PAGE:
Tragic Ennis teenager, Jack Dinan became a Dad for the first time on Tuesday - one day after his missing body was discovered, writes Gordon Deegan.
At Jack’s funeral mass at St Joseph’s Church in Ennis today, Jack’s ‘big sister’, Jade Dinan told mourners that baby Keelan Jack was born on Tuesday of this week.
The previous day, Jack’s body was found in a wooded area outside Ennis six days after Jack disappeared from his home last Tuesday week at 10am armed with a rifle taken from his home.
In an emotional address at the end of the mass, Jade also made a plea to those feeling alone or lost to seek help.
She said: “The pain of suicide is something I would never wish on another family.”
Jade told mourners that little Keelan Jack “was born on November 7 and we are so, so grateful for this gift Jack has left behind”.
Speaking on behalf of the Dinan family, Jade said: “My family has suffered a tragic loss when Jack took his own life but as one life ends another has begun.”
Jade said that Keelan Jack “will always help us to remember Jack and it will make the pain a little easier”.
In a separate message from the Dinan family read out at the start of the mass, Fr John McGovern also referred to the birth of baby Keelan Jack three days ago.
Fr McGovern said that Jack’s girl-friend, Shanara gave birth “to this beautiful little boy and that name Jack will continue on and be remembered in his name”.
Fr McGovern said: “Jack was so in love with Shanara - they were inseparable. If there were more hours in the day he would have spent them with her. Jack’s family are so grateful to Shanara for the love she shared with him and for keeping the memory and life of Jack alive in the form of her son’s name, Keelan Jack.”
The funeral mass for the 19 year old was the first of two masses for the young victims of suicide to take place in Ennis yesterday with the second mass at lunchtime concerning a woman in her early 20s.
Supported by relatives at the altar, Jade Dinan said: “I am pleading to anybody out there if you are feeling lost, if you are feeling alone - don’t be ashamed to ask for help. There is always someone willing to listen.”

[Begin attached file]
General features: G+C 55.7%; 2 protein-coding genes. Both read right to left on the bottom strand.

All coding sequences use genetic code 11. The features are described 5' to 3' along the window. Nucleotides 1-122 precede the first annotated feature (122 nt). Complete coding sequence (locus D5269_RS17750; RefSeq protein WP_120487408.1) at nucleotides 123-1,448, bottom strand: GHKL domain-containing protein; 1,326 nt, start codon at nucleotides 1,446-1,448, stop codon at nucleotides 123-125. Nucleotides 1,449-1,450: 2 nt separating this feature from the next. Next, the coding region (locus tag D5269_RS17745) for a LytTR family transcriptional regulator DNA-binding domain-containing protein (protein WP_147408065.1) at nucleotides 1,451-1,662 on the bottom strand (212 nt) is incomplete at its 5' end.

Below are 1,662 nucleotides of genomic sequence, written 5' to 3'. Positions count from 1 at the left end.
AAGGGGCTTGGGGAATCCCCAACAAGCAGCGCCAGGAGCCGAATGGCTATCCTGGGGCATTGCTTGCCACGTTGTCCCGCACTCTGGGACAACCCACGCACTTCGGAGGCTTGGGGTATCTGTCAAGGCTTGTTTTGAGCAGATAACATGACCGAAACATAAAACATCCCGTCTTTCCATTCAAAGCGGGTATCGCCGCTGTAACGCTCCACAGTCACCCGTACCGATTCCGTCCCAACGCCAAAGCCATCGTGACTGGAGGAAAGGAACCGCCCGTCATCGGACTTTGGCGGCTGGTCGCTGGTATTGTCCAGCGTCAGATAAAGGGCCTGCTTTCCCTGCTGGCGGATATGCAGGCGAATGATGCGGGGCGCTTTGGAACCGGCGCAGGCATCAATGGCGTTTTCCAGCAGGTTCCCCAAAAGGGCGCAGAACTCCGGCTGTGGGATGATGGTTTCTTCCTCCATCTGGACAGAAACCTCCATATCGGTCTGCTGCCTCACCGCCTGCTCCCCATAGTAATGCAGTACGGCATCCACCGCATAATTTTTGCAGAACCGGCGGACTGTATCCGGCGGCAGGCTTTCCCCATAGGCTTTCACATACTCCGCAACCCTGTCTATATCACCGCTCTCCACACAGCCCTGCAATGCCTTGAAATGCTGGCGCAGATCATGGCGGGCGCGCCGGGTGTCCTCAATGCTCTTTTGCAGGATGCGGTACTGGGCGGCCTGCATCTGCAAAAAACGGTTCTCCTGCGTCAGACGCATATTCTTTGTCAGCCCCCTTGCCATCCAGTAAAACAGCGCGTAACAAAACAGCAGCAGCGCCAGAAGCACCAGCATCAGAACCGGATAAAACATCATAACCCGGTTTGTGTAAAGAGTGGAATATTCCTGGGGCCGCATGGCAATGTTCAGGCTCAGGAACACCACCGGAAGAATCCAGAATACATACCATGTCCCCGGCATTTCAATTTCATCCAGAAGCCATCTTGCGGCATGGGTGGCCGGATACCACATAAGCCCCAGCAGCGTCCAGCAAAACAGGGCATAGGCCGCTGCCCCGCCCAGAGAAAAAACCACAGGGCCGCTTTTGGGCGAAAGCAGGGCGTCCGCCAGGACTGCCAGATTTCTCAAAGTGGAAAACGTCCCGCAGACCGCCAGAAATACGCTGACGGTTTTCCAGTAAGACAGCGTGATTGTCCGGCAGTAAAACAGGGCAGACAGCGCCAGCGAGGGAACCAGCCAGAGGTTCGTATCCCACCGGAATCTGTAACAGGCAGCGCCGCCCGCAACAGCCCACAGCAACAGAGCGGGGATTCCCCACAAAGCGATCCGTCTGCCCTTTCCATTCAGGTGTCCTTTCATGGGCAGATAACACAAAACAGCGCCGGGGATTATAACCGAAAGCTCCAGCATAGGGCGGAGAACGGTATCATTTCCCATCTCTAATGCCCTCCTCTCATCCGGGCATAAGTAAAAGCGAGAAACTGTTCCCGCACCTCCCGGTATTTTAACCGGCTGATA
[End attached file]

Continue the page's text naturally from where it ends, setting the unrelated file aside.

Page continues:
Jade then asked mourners to make a small donation at the mass to suicide awareness charity, Pieta House “to help prevent this from happening to other young people and their families in future”.
Jade said that her ‘baby brother’ Jack was such a good person, kind and gentle.
She said: “It broke our hearts this past week searching for you day and night but now we have you back.”
She added: “I wish there was more I could have done to ease you pain.”
In an address that received sustained applause during a standing ovation, Jade also thanked everyone involved in the ‘relentless search’ for Jack stating “we will never know how to repay you”.
In his message from the family, Fr McGovern said that the family say “our hearts may be torn, but our love for Jack will never be lost or broken”.
He said that Jade was a minder to her baby brother from an early age and that Jack became a guardian for his younger sister, Taylor.
He said: “Jack would always look out for Taylor - she was his little angel and now he is Jade’s and Taylor’s angel.”
Symbols of Jack’s life were presented at the altar including gloves which symbolise his thoughtfulness to others and his camouflage hunting hat, which symbolises his love of hunting and time spent with his father, Patrick.
Jack was later laid to rest at Drumcliffe cemetery outside Ennis.
Jack is survived by his parents, Patrick and Lorna, sisters, Jade and Taylor and girlfriend, Shanara.
If you have been affected by this issues raised in this article, help and support is available from the Samaritans on freephone 116123, or email firstname.lastname@example.org or Freecall Pieta House at 1800 247 247.